Advancing standards of care for Pulmonary Embolism

Disease Overview

Pulmonary Embolism

What is acute Pulmonary Embolism?

Venous thromboembolism (VTE) is a condition in which a blood clot forms – usually in the deep veins of the leg, groin or arm (deep vein thrombosis or DVT). When the clot travels in the circulation and lodges in the lungs, it is known as Pulmonary Embolism (PE).

What is Acute PE?

Pulmonary Embolism is a condition where one or more clots break off and travel from existing venous clots in the arms or legs in the circulation, getting trapped in the lung, where they block the ability of blood to get to specific areas of the pulmonary arteries to receive oxygen. In intermediate-high risk or high-risk cases, this may lead to a strain on the heart's ability to pump blood through the lungs which can then lead to heart failure and/or cardiovascular collapse.

Pulmonary Embolism can be difficult to diagnose, as patients are frequently asymptomatic. In fact signs of DVT are only found in about a third of patients4

Common symptoms of Pulmonary Embolism include

Common symptoms for pulmonary embolism

Diagnosis and treatment of Pulmonary Embolism

Professor Nils Kucher, Professor of Angiology and Director of the University Clinic of Angiology at the University Hospital Zurich, Switzerland, talks about diagnosis and treatment for patients suffering from pulmonary embolism.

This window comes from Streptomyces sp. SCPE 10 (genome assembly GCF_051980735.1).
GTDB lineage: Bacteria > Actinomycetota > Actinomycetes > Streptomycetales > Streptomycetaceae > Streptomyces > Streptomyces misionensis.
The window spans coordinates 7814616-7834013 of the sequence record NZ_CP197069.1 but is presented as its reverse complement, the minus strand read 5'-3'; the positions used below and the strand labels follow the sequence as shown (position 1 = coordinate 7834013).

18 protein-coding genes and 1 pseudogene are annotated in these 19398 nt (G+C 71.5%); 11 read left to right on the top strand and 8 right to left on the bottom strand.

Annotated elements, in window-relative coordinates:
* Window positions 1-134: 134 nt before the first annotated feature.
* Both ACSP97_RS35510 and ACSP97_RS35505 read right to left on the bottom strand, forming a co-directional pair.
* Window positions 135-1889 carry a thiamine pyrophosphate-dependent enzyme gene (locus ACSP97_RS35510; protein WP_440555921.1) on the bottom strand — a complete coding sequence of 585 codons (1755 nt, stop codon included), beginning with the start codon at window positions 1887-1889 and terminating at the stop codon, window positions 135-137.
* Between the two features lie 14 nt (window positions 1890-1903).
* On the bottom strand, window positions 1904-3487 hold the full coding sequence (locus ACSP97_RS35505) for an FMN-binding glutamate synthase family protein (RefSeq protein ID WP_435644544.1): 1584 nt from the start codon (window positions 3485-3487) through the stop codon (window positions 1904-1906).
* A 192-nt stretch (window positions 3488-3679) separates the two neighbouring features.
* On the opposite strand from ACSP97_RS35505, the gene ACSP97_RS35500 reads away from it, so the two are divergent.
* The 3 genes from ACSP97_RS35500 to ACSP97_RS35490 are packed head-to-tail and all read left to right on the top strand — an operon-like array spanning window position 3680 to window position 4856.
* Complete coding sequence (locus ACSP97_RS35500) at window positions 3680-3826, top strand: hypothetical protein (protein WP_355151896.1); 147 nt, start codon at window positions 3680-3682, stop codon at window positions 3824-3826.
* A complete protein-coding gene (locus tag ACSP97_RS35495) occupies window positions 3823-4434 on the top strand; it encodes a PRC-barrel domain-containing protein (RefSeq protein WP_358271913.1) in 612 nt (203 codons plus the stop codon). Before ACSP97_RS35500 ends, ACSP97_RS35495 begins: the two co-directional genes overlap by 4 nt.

ESC guidelines for acute Pulmonary Embolism

The European Society of Cardiology (ESC) adopted revised guidelines in 2019 to help physicians better diagnose and manage patients with acute Pulmonary Embolism.
Read more about diagnosis and the ESC guidelines.

Multidisciplinary teams can accelerate diagnosis of PE

Many hospitals are adopting Pulmonary Embolism Response Teams to more quickly diagnose patients with acute pulmonary embolism. These multi-disciplinary teams collaborate to identify intermediate-high and high-risk patients, and to reduce variations in care practices.
Learn more about the importance of Pulmonary Embolism response teams (PERT).

Discover our educational program on PE

Boston Scientific has developed an exclusive Pulmonary Embolism blended learning program with a team of well-known experts who are passionate about improving care for patients with PE. 
Get an overview of this curriculum from the experts themselves.

1. Tapson, V.F., “Acute pulmonary embolism.” N Engl J Med, 2008; 358(10): 1037-52.
2. Sandler, D.A., et al., “Autopsy proven pulmonary embolism in hospital patients: are we detecting enough deep vein thrombosis?” J R Soc Med, 1989; 82: 203-5.
3. Huisman, M.V., et al., “Unexpected high prevalence of silent pulmonary embolism in patients with deep venous thrombosis.” Chest, 1989; 95(3): 498-502.
4. Chunilal SD, et al., “Does this patient have pulmonary embolism?” JAMA. 2003 Dec 3;290(21):2849-58

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